The birthday of Guru Nanak Dev, the founder of Sikhism, is celebrated on Kartik Purnima. The popular day is also celebrated as Gurupurab.
India witnessed the emergence of Indian Saint Chaitanya Mahaprabhu in 1486-1569. At the same time, to protect religion, Saint Nanak emerged in the west during 1469- 1539. Hence, both Vaishnav Guru Chaitanya Dev and Sikh Guru Nanak were alike.
However, Guru Nanak brought Hindus and Muslims together. His preaching has had a great impact on people of both religions. Nanak's philosophy says that God is one. Even Hindus and Muslims are worshipers of a single God. Idol worship and worshipping multiple Gods are not required.
The teachings of Guru Nanak are preserved in ‘Granth Sahib’. Granth Sahib is worshipped and recited daily at Sikh Mutts or Gurudwara Sahib. Mr Macauliffe, a prominent scholar of Sikhism, defined the prime focus of Sikhism as: “The prime focus of Sikh religion was on worshipping idols, cheating, caste or religion-based distinctive, Sati pratha (burning widow), widows remaining a widow forever, consumption of alcohol, banning Hindu pilgrimage, philanthropy, lawful judgement, truthfulness, moral values, and domestic behaviour.”
During his lifetime, Saint Nanak travelled to several places. He travelled to Kurukshetra, Haridwar, and Assam’s Kamrup. He even travelled to Puri and Cuttack in Odisha on a ship. He also travelled to Lahore, Mecca, Madras, Kashmir, Brindaban, Peshwar, Kabul and Baghdad.
Nanak met Chaitanya in Puri
In 1508, Nanak travelled to Puri on a ship from Assam. During that time, Saint Chaitanya Mahaprabhu was also present in Puri. The information about Nanak’s meeting with Chaitanya and their religious discussions are scripted in Odia Chaitanya Bhagavata.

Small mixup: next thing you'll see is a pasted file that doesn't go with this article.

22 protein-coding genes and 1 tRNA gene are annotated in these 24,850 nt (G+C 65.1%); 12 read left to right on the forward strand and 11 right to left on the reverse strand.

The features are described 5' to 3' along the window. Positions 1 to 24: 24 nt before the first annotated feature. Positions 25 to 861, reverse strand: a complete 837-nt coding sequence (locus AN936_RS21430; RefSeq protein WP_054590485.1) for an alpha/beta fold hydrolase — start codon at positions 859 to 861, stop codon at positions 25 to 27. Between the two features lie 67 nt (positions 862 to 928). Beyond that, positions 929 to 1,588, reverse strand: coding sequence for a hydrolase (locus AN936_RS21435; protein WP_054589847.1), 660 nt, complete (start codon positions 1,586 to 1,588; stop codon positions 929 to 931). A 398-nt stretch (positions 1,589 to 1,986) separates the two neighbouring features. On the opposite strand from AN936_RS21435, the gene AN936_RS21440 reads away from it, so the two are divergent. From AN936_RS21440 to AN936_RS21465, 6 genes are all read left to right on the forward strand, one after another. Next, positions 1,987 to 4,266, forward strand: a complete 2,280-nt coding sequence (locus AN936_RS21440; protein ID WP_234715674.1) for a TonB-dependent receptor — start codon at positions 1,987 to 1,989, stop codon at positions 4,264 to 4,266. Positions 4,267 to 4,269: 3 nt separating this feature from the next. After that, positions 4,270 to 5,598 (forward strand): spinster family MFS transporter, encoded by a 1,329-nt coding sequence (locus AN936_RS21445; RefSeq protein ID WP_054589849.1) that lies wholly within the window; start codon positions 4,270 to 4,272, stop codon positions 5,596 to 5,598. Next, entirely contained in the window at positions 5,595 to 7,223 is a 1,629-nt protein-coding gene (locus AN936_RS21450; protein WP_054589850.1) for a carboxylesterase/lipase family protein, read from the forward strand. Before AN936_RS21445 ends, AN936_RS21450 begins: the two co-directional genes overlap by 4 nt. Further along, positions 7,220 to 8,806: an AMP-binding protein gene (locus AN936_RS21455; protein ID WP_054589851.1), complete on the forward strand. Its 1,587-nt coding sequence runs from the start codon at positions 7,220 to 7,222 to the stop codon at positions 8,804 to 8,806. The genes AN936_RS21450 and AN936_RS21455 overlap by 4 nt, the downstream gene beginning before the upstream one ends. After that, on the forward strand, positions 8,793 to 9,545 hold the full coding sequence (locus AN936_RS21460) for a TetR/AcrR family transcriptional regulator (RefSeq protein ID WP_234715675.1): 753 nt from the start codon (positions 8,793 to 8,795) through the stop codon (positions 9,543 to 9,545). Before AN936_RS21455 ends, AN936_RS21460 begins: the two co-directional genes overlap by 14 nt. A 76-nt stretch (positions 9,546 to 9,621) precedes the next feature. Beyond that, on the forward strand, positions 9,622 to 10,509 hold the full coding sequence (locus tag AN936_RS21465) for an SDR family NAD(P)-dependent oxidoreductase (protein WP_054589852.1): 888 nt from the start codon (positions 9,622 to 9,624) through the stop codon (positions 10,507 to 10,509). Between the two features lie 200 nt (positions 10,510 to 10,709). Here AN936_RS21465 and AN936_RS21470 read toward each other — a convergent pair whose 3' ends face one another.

Upon the request of the servitors at Shri Jagannath temple during the aarati, Nanak watched the aarati of Lord Jagannath and his siblings. After watching the aarati, he described it in his own words: “Oh Lord! The sky is your aarati plate. While the sun and moon are the lamps on this plate, the stars are the pearls fitted to it. The ‘Malay Paban’ is your incense, the breeze is your ‘chamara’ fan, flowers in bloom in forests are yours and the infinite chant of Ajapa Gayatri emerging from the seven chakras inside the body is your trumpet. Such a type of aarati is always in practice. And this is the real aarati of Lord.”
Nanak in Cuttack
From Puri, he went to Cuttack and before crossing the Mahanadi river, he rested at ‘Kaliaboda’. The Hindu rulers at that time in Cuttack came to take a glance at Nanak after listening to his unmatched personality. Getting annoyed over such behaviour of the Hindu rulers, religious leader Chaitanya Bharathi came to punish Nanak. He came to Kaliaboda with a branch of the Streblus asper tree (sahada). After learning about his miraculous powers, he felt ashamed and left the place. However, he left the branch of 'Sahada' at the same place.
After Bharathi left the place, Nanak picked up the branch and said the saint had brought the branch for him to use it as a toothbrush. Later, he broke apart the branch and used a stick from it as a toothbrush. After cleaning his teeth, he planted the stick. The stick grew to become a huge tree. Sikhs call the tree 'Datan Sahib' or respectable tooth stick. The associated mutt is popular as Gurudwara Guru Nanak Datan Sahib. This Gurudwara is located at Kaliaboda in Cuttack.
During his visit to Puri, one of the four religious pilgrimage sites or Holy sites of Hindus, and Mecca, the religious pilgrimage of Muslims, he preached the teachings of ‘One Supreme God’.
Nanak’s teaching and its relevance with Hindu and Muslim religion
If Vishnu Sahasranama “Yatah sarani bhutani bhavantyadi yugagame, Yasminscha pralayam yanti punareva yugakshaye” is compared with Muslim prayers in Namaz, “Allahu Akbar” which means, “Allah is the only God of the universe, Nanak’s religious rules are equal to Hindu and Muslim which is 'Ekeshvaravad' or Monotheism or the belief that there is only one supreme God and is nothing else.
On today’s auspicious occasion of Nanak’s birth anniversary, his thoughts and values are being remembered. Undeniably, the seed of religious values he had planted has not only inspired Sikhs but also has a great impact on people across the globe.
(By Dr.Bijayalaxmi Dash)